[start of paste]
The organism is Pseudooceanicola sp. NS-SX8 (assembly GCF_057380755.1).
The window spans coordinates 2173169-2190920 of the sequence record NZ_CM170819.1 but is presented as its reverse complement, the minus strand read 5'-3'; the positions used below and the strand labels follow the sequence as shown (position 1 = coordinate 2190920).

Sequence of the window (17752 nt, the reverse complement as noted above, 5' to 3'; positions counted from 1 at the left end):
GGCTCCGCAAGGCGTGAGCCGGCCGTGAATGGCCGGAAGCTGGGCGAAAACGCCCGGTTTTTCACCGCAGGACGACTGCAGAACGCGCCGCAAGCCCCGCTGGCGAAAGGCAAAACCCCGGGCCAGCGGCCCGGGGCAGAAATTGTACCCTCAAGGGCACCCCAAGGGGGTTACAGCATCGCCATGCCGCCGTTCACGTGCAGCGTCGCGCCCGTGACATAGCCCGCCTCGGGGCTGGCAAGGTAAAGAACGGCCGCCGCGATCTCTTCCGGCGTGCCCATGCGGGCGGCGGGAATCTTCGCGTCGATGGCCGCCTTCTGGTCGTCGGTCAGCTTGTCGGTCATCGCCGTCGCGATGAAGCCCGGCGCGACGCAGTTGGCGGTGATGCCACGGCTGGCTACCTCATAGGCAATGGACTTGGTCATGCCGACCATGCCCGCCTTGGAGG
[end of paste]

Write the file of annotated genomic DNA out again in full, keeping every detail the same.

The organism is Pseudooceanicola sp. NS-SX8 (assembly GCF_057380755.1).
The window spans coordinates 2173169-2190920 of the sequence record NZ_CM170819.1 but is presented as its reverse complement, the minus strand read 5'-3'; the positions used below and the strand labels follow the sequence as shown (position 1 = coordinate 2190920).

Sequence of the window (17752 nt, the reverse complement as noted above, 5' to 3'; positions counted from 1 at the left end):
GGCTCCGCAAGGCGTGAGCCGGCCGTGAATGGCCGGAAGCTGGGCGAAAACGCCCGGTTTTTCACCGCAGGACGACTGCAGAACGCGCCGCAAGCCCCGCTGGCGAAAGGCAAAACCCCGGGCCAGCGGCCCGGGGCAGAAATTGTACCCTCAAGGGCACCCCAAGGGGGTTACAGCATCGCCATGCCGCCGTTCACGTGCAGCGTCGCGCCCGTGACATAGCCCGCCTCGGGGCTGGCAAGGTAAAGAACGGCCGCCGCGATCTCTTCCGGCGTGCCCATGCGGGCGGCGGGAATCTTCGCGTCGATGGCCGCCTTCTGGTCGTCGGTCAGCTTGTCGGTCATCGCCGTCGCGATGAAGCCCGGCGCGACGCAGTTGGCGGTGATGCCACGGCTGGCTACCTCATAGGCAATGGACTTGGTCATGCCGACCATGCCCGCCTTGGAGG